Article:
How did you transform the collection into quality antique and vintage jewelry?
“I was lucky because Jean Jean was a pushover at the start. I had no overhead or payroll; therefore, I could reinvest heavily in the business. I always bought the most unique and wearable jewelry the company could afford, eventually getting to where I am today. I try to stock beautiful jewelry at different price points and spanning multiple design eras from Georgian to the mid 20’se century. I am currently focusing on building my antique wedding inventory, which is rewarding and exciting!
Tell us about your physical store?
After several years of e-commerce and educating my sons, I opened a small boutique jewelry box in Michigan in 2018. My small Art Moderne building from 1939 is complete with the original terrazzo floors , a giant geometric showcase and a shaded wall by Caroline Lizaragga! This is the perfect home for Jean Jean and his treasures.
Do you have a favorite period?
“My favorite time period and provenance right now is 1910s German/Austrian ‘werkstatte’ style jewelry.”
You seem to have good sources so affordable prices. How did you find them in the beginning and now?
“I’ve built a small but mighty network of trusted sources over the years. Most of my sources are in Michigan: I rarely travel or buy outside of the state, except for a few very good sources. knowledgeable and trustworthy.”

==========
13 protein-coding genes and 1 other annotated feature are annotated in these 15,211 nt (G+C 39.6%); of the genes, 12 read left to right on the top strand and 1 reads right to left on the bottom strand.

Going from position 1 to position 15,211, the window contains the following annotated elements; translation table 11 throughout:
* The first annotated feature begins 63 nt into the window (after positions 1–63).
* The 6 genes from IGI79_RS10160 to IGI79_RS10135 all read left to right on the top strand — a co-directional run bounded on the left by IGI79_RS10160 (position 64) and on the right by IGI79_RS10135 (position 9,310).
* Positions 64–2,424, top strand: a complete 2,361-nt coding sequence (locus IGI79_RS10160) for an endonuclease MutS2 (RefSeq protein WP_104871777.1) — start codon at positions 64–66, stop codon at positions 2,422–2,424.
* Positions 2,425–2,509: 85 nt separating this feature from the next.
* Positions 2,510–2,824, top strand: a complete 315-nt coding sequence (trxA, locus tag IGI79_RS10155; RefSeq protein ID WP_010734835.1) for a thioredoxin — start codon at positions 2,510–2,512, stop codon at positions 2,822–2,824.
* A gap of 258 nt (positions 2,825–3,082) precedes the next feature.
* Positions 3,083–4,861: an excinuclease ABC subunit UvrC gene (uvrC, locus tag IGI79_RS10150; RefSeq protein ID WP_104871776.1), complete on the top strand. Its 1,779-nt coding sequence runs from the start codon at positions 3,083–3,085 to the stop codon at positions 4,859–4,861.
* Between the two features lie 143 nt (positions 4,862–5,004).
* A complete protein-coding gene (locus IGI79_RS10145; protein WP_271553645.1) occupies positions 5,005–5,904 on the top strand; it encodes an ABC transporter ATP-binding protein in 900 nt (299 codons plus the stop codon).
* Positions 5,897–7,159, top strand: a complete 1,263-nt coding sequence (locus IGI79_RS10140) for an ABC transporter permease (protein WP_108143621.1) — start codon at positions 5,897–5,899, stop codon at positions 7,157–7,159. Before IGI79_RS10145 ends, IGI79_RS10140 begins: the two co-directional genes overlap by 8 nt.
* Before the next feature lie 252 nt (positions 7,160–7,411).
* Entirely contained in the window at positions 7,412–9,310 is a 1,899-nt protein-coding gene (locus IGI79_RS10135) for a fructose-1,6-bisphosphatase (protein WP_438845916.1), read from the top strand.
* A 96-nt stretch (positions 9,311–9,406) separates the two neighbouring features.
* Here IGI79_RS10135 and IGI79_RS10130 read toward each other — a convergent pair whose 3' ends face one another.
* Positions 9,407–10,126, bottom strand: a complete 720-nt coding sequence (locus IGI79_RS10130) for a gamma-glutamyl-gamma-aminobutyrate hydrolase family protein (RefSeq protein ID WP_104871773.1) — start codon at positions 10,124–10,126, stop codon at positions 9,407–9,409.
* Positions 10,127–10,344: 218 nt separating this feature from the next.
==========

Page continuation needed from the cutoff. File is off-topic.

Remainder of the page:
Can you also talk a bit about the designs you create and the Cachet collection and how it evolved?
“I started the Cachet Collection because I desperately wanted to find a way to wear one of the bulk wax seals with these meaningful mottos, messages and rebus pieces in my personal collection of wax seals. I wanted some one as a talisman for myself and i eventually cast it in different metals, sterling silver, 10k and 14k gold i loved mine so much i made some others for friends and have them finally published in the Etsy shop. The collection has grown over the years to include a myriad of sayings and sentiments as well as customization options. It’s a way to celebrate the lost art of letter writing. and the timeless emotions that rule us all. It’s pretty exciting to take a functional object that was once used to seal letters and turn it into a wearable piece of art.